On that spring day …. My friend Daniel (half Lebanese and half Portuguese, also a muslim) and I decided to write on our “Don’t stereotype me” paper that …. “We’re both blonde and white, but we were born Muslim!” – Don’t stereotype me. Yes of course most people found this shocking and intriguing, but it became even a bigger deal once it went on the internet. One of the girls that was a part of this UMW Campaign posted our picture along with a few others onto her tumblr page….. after a while it seemed to blow up. Questions arose about where we were from, and people wanted more details. Many supported us and others seemed confused. After a while she decided to take our picture and post it separately, where it also received lots of likes, reposts, and comments. The real question is, how many of my fellow friends or the people I interact with on a daily basis actually know this about me …. or do some of them simply assume that because of my appearance I am either a certain race or automatically considered a “white American” simply fitting the usual everyday stereotypes? I’ve been a U.S citizen for a few years now and although I am a Muslim, I know that I don’t practice every aspect of my religion… most of that being because… although Bosnia is majority Muslim, it is also located in Europe and by no means does that law of the of the country follow that of the Qu’ran. Religion is a practice and a belief and for no reason should someone’s religious views be questioned due to their appearance…. that in my opinion is simply an example of ignorance, or maybe just a lack of knowledge. I have spent the majority of my life living in Northern Virginia and I graduated from one of the most diverse high schools in the country… for years I have been surrounded by people from different countries, different religious beliefs, and certainly different political views as well. I have also figured out that not everyone is blessed with the diversity I have been surrounded by, nor is everyone as open-minded as I have become, mainly because of my interactions and life experiences. I strongly support the UMW ISA Campaign on “Don’t stereotype me” simply because I have certainly been stereotyped and although it may not be intentional…. we (including myself) stereotype on a daily basis and it’s not always a bad thing, but it’s human nature… it’s been engrained in our heads for YEARS and getting out of that mind set may be extremely hard. I guess I just ask everyone to think twice before you make the next assumption about someone…. ANYONE. One of the hardest thing at this age is to keep an open-mind. On a regular basis we find ourselves attempting to “fit in” instead of embracing the uniqueness and individuality that we all are blessed with. I know that I don’t always cherish the life I’ve been given, but I still remember that had things gone a little differently in June of 1999…. I probably wouldn’t be here and all the experiences and interactions I’ve had since then wouldn’t exist either. I guess I find myself thankful for all the knowledge that I’ve gained through-out my life… don’t get me wrong, I’ve got a lot more to learn…but I guess I hope I’ve taught someone out there something as well…..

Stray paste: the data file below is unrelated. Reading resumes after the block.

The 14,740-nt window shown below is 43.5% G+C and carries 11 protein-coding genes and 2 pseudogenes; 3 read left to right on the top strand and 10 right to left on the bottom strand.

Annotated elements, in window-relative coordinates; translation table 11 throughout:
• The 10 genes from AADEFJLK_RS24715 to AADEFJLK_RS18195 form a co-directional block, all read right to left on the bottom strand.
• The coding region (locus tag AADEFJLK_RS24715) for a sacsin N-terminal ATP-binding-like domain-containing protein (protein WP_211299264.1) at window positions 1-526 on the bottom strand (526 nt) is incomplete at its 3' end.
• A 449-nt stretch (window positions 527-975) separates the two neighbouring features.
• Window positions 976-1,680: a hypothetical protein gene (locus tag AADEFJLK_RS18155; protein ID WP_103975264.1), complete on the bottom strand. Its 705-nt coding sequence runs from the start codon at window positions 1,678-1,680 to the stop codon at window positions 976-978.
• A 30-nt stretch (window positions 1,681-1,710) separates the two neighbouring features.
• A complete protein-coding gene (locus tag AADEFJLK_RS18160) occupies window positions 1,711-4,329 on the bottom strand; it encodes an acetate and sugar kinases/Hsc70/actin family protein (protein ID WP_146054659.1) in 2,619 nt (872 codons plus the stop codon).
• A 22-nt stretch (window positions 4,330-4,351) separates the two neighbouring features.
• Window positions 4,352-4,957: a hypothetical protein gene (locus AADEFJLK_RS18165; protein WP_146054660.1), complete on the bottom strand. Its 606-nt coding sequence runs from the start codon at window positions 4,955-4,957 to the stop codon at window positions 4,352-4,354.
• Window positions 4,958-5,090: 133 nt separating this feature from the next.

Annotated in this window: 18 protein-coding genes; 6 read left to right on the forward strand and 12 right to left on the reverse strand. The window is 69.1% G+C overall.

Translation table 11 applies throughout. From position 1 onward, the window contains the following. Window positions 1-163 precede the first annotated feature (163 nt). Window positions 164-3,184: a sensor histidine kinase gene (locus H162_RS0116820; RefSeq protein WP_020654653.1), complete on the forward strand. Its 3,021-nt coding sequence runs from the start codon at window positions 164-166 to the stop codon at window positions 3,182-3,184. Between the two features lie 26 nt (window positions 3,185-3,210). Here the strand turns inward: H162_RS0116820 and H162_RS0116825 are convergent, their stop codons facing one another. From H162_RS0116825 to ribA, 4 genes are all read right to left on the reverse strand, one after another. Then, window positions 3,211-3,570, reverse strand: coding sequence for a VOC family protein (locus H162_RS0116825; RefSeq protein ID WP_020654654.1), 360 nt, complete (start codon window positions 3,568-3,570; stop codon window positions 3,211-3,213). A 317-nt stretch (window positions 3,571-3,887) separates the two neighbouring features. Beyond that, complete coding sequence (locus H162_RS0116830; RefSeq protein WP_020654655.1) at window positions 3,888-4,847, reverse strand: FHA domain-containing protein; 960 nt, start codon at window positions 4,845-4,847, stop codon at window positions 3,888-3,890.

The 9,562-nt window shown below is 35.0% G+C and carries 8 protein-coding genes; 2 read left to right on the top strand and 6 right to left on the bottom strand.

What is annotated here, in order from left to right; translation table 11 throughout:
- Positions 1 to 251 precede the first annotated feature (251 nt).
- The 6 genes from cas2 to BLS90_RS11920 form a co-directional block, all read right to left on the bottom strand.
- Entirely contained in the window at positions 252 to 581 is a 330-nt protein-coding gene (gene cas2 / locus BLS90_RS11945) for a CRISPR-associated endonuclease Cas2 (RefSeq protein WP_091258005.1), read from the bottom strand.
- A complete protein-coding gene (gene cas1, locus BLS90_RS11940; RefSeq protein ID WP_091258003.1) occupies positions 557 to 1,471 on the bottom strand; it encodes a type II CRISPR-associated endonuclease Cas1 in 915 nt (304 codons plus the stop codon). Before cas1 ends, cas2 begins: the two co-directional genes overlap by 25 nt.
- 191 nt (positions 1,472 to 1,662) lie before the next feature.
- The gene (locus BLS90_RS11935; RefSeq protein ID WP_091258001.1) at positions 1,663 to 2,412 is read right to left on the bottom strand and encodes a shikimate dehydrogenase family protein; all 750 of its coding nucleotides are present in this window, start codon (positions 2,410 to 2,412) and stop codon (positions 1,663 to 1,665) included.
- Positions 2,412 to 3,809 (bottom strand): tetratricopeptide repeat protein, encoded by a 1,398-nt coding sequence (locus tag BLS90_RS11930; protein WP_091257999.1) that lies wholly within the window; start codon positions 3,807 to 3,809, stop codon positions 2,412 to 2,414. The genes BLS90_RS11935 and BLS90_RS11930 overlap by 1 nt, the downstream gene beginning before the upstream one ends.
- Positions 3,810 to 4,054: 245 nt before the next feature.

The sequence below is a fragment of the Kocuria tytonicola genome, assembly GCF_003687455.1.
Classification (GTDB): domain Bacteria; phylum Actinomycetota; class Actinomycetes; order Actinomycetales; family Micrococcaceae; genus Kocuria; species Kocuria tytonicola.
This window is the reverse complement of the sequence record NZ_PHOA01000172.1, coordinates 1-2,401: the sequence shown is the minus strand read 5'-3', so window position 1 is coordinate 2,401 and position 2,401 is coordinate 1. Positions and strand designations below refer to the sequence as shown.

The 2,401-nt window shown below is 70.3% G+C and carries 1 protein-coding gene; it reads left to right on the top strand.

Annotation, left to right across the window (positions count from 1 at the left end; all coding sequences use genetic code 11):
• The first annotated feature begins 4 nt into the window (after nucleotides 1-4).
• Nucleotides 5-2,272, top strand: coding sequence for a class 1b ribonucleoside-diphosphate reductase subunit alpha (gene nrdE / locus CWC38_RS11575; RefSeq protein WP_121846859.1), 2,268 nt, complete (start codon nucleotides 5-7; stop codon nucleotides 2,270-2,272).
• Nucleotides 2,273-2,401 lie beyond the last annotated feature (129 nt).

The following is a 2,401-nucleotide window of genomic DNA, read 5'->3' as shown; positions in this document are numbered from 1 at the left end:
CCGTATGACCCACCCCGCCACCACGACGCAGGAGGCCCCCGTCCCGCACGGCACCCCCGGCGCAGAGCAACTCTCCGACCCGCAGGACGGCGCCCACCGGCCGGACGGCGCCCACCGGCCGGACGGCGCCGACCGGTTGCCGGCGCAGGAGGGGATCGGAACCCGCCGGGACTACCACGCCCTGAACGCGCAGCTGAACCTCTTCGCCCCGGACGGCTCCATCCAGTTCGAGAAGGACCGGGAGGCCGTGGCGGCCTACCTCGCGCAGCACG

I am a blonde hair, blue-eyed, Caucasian female that was born into a Muslim family & proud….BUT don’t you for a second let any of that determine your views of me as a human being.

Tumblr link for this photo ^.

P.S – I guess I plan on writing whatever crosses my mind in the upcoming months, feel free to check for updates!

 & comments are welcome.